We have a serious public health problem called “opiate addiction.” It affects all age groups, and in the last 2 decides it has spread across the country. It used to occur only among the poor and minorities. Now it impacts everyone, even family members of those running for presidential office.
We have a serious public health problem called “opiate addiction.” It affects all age groups, and in the last 2 decades it has spread across the country. It used to occur only among the poor and minorities. Now it impacts everyone, even family members of those running for presidential office.
The medical community has contributed to the problem by using opiates for treatment of pain. Opiate addictions have a high death rate, particularly among those who use street drugs. Our government tries to manage this by limiting pain prescriptions. Police and firemen do their best by using Narcan or similar drugs as an antidote against overdose.
Those who are severely addicted require expert management, but I believe we may be able to identify those not severely ill by diagnosing those who are predisposed. This essay is about the benefits of and the time needed to take an adequate personal and family history before patients develop opiate addictions.
What would it take to discover risk factors that predispose patients to opiate addiction? My premise is the need to spend more time taking comprehensive family histories. Perhaps the “real patient” might be what a few thinkers refer to as “the 3-generation family system.”
Thomas H. Lee, MD, MSc, of Harvard Medical School and Harvard T.H. Chan School of Public Health, Boston, Massachusetts, in his 2014 article “Time after time-health policy implications of a three-generation case study,” wrote about 3 generations of a single family cared for by the same primary physician. The physician recognized that similar issues kept arising with discouraging predictability.
According to Lee: “This three-generation case study shows the intertwined effects of poverty, depression, alcoholism, drug addiction, unemployment, domestic violence, and occasionally incarceration on individual family members and the family as a whole. Each family member was born into a chaotic social context, social [and perhaps] genetic factors combined to lead to a downward personal spiral.”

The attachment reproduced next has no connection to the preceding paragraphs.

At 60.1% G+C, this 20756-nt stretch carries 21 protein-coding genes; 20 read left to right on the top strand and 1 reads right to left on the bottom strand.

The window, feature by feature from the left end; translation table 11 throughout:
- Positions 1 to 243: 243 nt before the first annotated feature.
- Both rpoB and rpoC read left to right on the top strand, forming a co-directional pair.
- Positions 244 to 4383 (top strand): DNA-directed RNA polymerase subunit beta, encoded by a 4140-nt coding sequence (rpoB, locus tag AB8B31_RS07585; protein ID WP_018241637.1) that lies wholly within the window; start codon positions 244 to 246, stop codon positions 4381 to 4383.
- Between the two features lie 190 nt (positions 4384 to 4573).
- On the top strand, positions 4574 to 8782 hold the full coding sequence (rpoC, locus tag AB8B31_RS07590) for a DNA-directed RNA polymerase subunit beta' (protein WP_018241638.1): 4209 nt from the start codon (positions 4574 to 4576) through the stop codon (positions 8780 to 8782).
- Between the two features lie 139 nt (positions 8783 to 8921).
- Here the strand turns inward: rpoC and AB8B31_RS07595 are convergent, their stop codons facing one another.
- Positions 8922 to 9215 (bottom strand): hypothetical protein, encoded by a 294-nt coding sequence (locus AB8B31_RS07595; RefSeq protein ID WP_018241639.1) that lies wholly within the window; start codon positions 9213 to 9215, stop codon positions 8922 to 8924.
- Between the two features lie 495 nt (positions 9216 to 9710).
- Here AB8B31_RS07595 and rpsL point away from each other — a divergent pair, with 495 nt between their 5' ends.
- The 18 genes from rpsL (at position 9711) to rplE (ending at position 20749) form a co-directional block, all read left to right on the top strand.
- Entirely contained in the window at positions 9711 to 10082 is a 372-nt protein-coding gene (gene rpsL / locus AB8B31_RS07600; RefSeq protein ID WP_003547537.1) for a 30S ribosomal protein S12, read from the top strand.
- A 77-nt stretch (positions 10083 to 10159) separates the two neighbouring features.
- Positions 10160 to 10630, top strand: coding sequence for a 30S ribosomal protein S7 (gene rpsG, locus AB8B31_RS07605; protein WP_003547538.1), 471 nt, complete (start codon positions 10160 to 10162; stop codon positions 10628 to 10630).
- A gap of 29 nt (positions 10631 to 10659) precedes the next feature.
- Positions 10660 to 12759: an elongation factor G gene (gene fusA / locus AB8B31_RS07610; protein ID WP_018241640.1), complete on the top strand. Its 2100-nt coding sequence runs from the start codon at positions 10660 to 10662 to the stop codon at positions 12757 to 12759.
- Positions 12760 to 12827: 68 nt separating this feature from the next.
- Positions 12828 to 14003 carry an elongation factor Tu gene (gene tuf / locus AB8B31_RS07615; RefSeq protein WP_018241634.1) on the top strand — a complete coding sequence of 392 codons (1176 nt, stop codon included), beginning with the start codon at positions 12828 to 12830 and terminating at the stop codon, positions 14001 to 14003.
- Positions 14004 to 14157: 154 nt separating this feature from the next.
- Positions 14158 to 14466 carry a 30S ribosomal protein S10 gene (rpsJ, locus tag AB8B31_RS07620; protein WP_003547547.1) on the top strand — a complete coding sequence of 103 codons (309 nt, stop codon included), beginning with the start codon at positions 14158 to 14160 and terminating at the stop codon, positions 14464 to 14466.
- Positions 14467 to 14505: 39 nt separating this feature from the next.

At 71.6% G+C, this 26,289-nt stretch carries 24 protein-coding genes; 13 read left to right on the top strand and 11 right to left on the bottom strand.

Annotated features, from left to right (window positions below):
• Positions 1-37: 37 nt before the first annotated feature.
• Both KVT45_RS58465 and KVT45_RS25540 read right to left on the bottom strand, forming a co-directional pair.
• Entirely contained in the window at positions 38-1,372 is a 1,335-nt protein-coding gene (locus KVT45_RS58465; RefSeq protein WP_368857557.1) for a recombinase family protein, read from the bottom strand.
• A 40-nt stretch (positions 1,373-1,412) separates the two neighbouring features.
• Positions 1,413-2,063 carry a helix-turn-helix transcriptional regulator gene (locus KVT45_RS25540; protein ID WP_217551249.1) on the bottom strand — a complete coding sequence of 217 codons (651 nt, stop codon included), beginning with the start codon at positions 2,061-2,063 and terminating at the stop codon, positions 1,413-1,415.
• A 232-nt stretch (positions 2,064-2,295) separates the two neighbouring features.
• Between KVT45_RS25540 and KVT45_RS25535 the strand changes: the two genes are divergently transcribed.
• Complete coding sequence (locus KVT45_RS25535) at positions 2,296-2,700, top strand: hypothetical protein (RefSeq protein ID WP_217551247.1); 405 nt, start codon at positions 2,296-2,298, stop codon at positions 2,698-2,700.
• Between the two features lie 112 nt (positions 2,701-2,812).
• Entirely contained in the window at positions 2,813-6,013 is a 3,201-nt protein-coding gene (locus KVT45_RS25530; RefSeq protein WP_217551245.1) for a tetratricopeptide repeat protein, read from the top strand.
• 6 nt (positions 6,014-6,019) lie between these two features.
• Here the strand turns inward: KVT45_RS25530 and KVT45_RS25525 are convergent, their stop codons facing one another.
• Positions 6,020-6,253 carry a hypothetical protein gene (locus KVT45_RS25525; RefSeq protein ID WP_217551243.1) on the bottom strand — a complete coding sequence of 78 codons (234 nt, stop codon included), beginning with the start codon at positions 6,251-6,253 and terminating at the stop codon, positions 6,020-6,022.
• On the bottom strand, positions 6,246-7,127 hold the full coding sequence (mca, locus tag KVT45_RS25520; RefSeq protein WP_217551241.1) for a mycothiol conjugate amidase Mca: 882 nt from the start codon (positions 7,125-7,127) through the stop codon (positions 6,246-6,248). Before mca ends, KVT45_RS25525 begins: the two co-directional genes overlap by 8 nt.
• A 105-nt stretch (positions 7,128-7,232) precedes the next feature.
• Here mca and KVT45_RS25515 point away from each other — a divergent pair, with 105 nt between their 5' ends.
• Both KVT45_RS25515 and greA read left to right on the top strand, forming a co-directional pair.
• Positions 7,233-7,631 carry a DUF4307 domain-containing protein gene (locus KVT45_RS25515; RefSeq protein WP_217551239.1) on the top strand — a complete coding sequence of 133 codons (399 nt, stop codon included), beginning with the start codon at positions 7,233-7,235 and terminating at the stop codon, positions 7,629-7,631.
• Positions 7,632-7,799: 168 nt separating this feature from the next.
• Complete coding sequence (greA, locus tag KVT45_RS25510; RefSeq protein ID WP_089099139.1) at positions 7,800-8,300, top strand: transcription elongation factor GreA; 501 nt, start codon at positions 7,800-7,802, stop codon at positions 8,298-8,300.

Unlike the victims with backgrounds cited by Lee, many victims now come from middle- and upper-class families, and have been given legitimate painkiller prescriptions. But even in upscale families, addictions and other dysfunctions often pass from 1 generation to the next. Lee concludes that if pediatricians intervene in the first or second generation, we can favorably affect health, discovering meaningful signs of addiction in earlier generations that might have been overlooked. He felt it’s our best hope for ensuring that 1 or 2 generations from now, the story line of patients’ families might be a different one.
In short, if you take a multigenerational perspective, you can demonstrate risk factors for family dysfunction. May I suggest that we place ourselves at significant disadvantage if we see our real patient as only the child or the adolescent? I believe it is more useful to consider that the real patient could be the multigenerational family system.
NEXT: The power of listening
One of my mentors stressed that obtaining a family history is critical in treating people with addiction. In addition to possible genetic components, trauma is often a huge part of substance use and addiction, and much trauma begins in the family.